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A $250 million Williston airport relocation is edging closer to becoming a reality as one local official is questioning the need for a new facility and its feasibility.

“If they came and wanted to buy my land, I’d be extremely angry,” said Martin Hanson, a Williams County commissioner. “I think they have more important fish to fry rather than building another airport.”

Sloulin Field International Airport experienced a 10-fold increase in passengers from 2009 to 2014 in large part due to record oil activity. Supporters of the $254 million project say the new Williston Basin International Airport, to be completed in 2018, will be a substantial long-term upgrade to the city.

Hanson, disagrees, saying the current facility is adequate if runway upgrades are made to meet Federal Aviation Administration requirements.

“They have reached the peak. They have weathered the storm with what they’ve got,” said Hanson, who has sent a letter to the state’s congressional delegation outlining concerns; all three members are supportive of the relocation.

Hanson estimates a 6-inch asphalt overlay would address runway problems at a reduced cost and questioned why landowners who have owned farmland for generations should give it up.

“My whole objective in this was to get some information out there and get a dialogue going,” Hanson said. “Maybe I’m Don Quixote, maybe I’m just charging at windmills, but somebody has got to say something.”

Overcoming hurdles

Steven Kjergaard, director of the Sloulin Field International Airport, said receiving FAA approval of its environmental assessment for the new site in September and $27 million in federal funding in early October were major milestones.

“We’ve also started the process for land acquisition. We’re planning on finishing up the land acquisition process by the end of winter or early spring,” Kjergaard said.

State dollars totaling $59 million have been dedicated to the project.

The city is negotiating with the FAA for funding through the agency’s Letter of Intent Program, which helps fund large-scale airport projects and requires reimbursement over a period of years. He said the funding request is for $120 million.

A 2-mile road off of the city’s new truck bypass will lead to the facility, which is part of the construction cost. Kjergaard said discussions with the state have begun over future road maintenance.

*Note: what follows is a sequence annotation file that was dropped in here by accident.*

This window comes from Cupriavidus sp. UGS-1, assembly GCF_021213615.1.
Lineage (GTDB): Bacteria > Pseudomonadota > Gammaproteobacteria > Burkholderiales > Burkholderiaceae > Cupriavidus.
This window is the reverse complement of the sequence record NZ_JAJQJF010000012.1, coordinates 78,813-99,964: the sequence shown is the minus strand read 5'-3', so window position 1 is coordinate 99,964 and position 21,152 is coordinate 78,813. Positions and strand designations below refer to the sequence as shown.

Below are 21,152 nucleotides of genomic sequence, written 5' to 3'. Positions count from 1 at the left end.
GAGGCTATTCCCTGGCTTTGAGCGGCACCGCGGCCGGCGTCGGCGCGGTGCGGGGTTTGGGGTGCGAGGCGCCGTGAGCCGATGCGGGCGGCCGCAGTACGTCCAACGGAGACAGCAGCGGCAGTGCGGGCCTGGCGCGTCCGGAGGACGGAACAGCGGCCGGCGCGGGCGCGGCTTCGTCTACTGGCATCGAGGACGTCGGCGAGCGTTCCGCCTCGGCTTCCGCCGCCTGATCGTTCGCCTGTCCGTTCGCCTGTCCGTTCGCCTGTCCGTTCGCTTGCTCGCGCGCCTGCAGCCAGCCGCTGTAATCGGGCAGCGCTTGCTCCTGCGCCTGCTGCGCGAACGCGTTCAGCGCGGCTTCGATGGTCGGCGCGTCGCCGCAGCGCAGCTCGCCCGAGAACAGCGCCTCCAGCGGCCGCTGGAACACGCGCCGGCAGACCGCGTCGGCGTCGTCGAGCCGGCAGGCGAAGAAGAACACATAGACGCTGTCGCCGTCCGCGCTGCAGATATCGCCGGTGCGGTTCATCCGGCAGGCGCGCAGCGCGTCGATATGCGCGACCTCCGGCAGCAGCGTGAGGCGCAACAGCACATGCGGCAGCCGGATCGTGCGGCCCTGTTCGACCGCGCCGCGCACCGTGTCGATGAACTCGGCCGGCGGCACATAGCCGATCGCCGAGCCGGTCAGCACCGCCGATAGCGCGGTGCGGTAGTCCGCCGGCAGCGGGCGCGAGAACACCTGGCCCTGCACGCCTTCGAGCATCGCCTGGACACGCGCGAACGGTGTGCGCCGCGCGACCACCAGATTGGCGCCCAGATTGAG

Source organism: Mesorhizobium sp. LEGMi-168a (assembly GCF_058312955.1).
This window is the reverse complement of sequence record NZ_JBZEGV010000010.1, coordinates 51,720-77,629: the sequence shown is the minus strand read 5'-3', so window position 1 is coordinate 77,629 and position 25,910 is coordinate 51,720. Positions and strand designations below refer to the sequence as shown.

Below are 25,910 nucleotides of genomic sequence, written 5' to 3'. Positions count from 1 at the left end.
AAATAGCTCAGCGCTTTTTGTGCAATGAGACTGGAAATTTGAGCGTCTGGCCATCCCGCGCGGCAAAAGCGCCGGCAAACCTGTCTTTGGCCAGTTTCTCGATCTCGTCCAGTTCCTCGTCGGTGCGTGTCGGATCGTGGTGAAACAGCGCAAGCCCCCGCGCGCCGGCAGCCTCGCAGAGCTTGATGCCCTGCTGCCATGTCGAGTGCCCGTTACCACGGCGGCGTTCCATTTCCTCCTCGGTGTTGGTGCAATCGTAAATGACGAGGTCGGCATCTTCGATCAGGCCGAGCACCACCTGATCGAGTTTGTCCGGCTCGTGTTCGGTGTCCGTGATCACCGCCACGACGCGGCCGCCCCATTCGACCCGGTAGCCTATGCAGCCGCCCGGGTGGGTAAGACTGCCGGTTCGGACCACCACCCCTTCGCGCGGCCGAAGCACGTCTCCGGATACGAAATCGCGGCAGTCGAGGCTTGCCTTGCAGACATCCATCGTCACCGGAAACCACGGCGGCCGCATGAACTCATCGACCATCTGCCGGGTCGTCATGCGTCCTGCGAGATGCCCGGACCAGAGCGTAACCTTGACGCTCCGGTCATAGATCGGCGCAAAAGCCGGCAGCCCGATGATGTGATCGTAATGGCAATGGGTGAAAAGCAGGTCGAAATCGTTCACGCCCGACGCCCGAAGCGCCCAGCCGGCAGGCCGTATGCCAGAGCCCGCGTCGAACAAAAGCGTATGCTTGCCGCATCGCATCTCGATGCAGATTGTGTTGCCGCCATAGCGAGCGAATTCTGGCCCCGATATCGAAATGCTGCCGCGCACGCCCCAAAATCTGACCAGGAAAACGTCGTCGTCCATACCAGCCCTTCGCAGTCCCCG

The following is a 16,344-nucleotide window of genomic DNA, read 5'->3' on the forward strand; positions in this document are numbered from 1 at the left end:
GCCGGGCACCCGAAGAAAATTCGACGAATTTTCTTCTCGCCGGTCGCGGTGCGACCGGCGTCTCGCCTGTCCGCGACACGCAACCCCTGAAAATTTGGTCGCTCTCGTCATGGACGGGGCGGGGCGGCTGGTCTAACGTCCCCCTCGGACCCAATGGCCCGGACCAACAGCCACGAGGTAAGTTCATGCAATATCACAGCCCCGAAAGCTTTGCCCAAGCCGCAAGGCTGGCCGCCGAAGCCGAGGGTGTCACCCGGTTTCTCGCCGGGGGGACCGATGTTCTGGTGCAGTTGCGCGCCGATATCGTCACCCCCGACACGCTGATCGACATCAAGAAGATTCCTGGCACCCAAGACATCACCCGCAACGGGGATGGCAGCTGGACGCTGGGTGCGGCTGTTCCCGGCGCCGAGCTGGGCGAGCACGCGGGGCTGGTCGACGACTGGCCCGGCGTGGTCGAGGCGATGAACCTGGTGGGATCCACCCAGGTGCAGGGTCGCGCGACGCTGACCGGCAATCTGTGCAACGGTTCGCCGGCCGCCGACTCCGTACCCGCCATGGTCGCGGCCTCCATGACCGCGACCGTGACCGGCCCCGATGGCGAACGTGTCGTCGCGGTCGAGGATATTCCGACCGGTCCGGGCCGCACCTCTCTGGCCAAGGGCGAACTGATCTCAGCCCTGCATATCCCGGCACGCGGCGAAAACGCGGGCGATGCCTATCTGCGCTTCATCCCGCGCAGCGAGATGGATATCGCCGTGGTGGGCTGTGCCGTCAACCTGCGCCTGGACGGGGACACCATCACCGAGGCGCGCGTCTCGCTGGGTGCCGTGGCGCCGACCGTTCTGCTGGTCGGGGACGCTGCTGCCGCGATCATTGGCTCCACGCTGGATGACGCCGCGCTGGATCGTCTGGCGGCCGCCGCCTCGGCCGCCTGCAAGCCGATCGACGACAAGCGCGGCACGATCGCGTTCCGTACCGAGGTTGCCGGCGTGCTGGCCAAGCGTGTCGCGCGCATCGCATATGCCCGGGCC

Ground is tentatively to be broken at the 1,540-acre site in the spring.

“We’re looking at completing all construction by fall of 2018. It’s a very aggressive timetable,” Kjergaard said.

The existing 740-acre site will remain in operation until the new airport is complete. Then it is to be sold and redeveloped. Money from the sale and ongoing airport revenues would pay off the remaining cost of the new facility.

Kjergaard said the airport is operating outside of FAA standards, such as published weight restrictions. Nearly $240 million would be needed to bring the existing airport into compliance compared to $254 million for a new facility.

“It’s not as simple as adding asphalt on the current site,” Kjergaard said.

A complete reconstruction and widening of the runway and moving the taxiway would be required as well as leveling off a portion of the runway at one end, he said.

“We’re not building a Taj Mahal,” Kjergaard said.

The city plans to follow the federal Uniform Relocation Assistance and Real Property Acquisition Policies Act of 1970, which outlines the land acquisition process for public airports.

Kjergaard said increased traffic at the airport also justifies the need.

In September, 8,497 enplanements were recorded at the airport, down nearly 20 percent from 10,587 during the same month in 2014. Year-to-date 2015 enplanements out of Williston were at 86,254 through September, down 1.4 percent from 87,521 through the first nine months of 2014.

In 2009, there were 11,229 enplanements in Williston for the year; in 2014, there were 114,281.

'Risky move'

Williams County Commission Chairman Dan Kalil agreed with Hanson.

“This is a pretty dang risky move. I’m concerned about the impact on the farmland and the county,” Kalil said.

Kalil said, since last fall’s decline in oil prices, officials have repeatedly adjusted estimates as to when prices may rise again and stimulate more activity. He said he recently flew from Williston to Minneapolis and back on planes half full, which made him question the feasibility of a new airport.

“How further into debt are we going to go? Of all the things this community needs, we’re going to spend a quarter of a billion on the airport?” Kalil said.

Smooth landing

North Dakota Aeronautics Commissioner Kyle Wanner said the site chosen was the best option since it’s on flat ground, near a city and highway as well as not too close to transmission lines or oilfield infrastructure.

“We looked at all the viable options and determined that this was the best option. We have to be looking, 40, 50, 60 years in the future,” said Wanner, adding that he’s confident the project will proceed since the initial federal dollars were awarded.

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(Reach Nick Smith at 701-250-8255 or 701-223-8482 or at nick.smith@bismarcktribune.com.)

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